Workers on ‘doomed’ BP rig feared reprisal for reporting safety issues
A survey of workers who served on BP’s Deepwater Horizon oil rig shows that many of them felt safety policies were not being adhered to and feared reprisals if management learned of their concerns.
The New York Times reported on Wednesday that the survey reveals that workers “often saw unsafe behaviors on the rig” and complained about unreliable equipment “which they believed was as a result of drilling priorities taking precedence over planned maintenance.”
“At nine years old, Deepwater Horizon has never been in dry dock,” one worker complained. “We can only work around so much.”
The survey was commissioned by Transocean, which owned the rig and leased it to BP. It concluded that the rig was “relatively strong in many of the core aspects of safety management” and that workers “felt they could raise safety concerns … if this was within the immediate control of the rig.”
But raising issues that would have to be dealt with by company management in Houston was seen as risking reprisal. “The company is always using fear tactics,” one worker complained. “All these games and your mind gets tired.”
This is not the first time that Transocean’s safety procedures have come into question. In May, the Wall Street Journal noted that “nearly three of every four incidents that triggered federal investigations into safety and other problems on deepwater drilling rigs in the Gulf of Mexico since 2008 have been on rigs operated by Transocean. … In addition, an industry survey of oil companies that hired Transocean perceived a drop in its quality and performance, including safety by some measures, compared with its peers.”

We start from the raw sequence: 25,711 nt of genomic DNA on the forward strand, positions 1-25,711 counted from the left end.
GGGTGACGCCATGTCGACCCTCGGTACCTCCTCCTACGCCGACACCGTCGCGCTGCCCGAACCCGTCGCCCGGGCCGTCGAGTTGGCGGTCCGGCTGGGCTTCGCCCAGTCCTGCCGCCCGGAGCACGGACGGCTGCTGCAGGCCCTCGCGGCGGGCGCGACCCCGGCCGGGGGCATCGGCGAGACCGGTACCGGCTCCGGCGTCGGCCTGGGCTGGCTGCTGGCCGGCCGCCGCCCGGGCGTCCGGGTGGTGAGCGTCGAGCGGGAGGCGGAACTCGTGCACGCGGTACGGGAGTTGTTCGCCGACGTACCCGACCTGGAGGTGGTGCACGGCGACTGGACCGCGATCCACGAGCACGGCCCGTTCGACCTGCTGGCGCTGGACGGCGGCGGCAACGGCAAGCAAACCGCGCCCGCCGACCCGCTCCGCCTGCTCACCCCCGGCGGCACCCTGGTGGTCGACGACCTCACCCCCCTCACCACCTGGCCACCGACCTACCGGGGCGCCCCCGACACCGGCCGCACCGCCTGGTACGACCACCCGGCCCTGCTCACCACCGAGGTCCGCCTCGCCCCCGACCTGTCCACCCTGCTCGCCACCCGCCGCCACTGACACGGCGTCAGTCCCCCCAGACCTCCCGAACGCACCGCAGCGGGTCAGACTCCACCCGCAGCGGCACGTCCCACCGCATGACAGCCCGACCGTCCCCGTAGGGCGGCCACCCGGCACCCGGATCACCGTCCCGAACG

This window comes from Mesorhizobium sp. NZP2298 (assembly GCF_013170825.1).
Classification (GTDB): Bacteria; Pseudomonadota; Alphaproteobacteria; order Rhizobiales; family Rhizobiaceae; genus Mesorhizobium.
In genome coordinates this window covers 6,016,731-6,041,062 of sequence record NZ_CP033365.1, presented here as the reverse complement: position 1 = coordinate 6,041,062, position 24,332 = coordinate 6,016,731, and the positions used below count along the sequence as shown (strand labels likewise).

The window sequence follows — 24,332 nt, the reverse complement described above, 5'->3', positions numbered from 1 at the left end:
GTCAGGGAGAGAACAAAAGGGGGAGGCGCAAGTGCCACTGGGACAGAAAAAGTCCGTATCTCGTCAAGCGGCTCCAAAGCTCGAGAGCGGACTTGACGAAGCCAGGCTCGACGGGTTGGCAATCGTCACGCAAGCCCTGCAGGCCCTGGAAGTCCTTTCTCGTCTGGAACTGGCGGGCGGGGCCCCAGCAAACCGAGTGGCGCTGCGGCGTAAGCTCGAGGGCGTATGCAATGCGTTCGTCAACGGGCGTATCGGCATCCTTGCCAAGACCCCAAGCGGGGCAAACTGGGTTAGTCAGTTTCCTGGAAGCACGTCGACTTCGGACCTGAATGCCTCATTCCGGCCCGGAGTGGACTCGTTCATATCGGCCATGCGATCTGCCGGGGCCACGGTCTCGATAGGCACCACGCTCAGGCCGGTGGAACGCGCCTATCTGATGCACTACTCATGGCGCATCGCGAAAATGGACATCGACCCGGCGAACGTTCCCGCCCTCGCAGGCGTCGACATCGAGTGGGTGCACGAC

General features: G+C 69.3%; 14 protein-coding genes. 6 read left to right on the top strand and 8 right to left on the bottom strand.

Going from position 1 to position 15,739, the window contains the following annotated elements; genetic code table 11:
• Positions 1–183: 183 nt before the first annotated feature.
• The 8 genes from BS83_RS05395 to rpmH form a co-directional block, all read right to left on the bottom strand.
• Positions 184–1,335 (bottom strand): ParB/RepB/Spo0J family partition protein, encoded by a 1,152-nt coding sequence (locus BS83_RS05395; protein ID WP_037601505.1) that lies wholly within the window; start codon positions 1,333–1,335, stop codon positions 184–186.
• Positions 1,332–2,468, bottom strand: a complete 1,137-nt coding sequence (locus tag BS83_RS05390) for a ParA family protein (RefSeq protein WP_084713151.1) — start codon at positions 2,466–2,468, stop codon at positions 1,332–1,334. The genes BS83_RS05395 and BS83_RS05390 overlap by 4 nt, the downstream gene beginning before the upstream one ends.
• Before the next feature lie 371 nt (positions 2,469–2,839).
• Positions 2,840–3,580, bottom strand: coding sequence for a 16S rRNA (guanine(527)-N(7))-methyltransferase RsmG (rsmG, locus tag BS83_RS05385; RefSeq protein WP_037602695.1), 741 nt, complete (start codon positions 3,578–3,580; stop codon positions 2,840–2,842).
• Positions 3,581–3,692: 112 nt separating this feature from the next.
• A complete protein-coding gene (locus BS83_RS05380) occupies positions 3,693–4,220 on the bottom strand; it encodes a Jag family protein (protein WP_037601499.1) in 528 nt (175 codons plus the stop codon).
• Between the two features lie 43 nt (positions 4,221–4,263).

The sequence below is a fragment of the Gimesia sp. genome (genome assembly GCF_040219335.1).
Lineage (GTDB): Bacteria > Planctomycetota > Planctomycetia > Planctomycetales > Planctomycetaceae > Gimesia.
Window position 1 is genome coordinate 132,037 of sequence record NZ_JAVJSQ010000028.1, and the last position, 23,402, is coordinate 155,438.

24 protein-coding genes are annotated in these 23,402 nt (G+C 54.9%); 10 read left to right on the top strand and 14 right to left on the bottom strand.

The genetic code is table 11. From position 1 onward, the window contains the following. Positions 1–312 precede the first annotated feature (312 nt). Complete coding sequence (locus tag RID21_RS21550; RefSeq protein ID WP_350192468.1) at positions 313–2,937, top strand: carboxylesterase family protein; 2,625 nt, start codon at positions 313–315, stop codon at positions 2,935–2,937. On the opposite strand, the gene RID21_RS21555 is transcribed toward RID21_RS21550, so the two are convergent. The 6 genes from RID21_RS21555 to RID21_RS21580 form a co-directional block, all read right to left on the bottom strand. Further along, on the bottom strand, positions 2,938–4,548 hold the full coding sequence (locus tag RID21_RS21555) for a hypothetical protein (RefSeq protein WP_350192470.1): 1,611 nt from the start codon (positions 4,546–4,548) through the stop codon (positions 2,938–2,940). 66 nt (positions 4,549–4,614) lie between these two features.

According to the Times, investigators who visited the Deepwater Horizon in March, not long before the blowout, noted “a high degree of focus and activity relating to well control issues,” as well as the presence of specialists about the rig to deal with these problems.
A former Deepwater Horizon worker told the BBC last month that he had identified a leak in one of the blowout preventer’s control pods just weeks before the explosion. Transocean did not repair the device but relied on a backup instead.
“We saw a leak on the pod, so by seeing the leak we informed the company men,” Tyrone Benton explained. “They have a control room where they could turn off that pod and turn on the other one, so that they don’t have to stop production.”
A petroleum expert contacted by the BBC called the failure to fix the faulty pod “unacceptable.”
A separate assessment of equipment, commissioned by Transocean and obtained by the Times, “cited at least 26 components and systems on the rig that were in ‘bad’ or ‘poor’ condition” and indicated that many crucial components had not been inspected since 2000.
A Transocean spokesperson, however, told the Times that most of those components were minor and asserted that “all elements of the blowout preventer had been inspected within the required time frame by its original manufacturer.” He also noted that the rig had operated for seven years without major incident.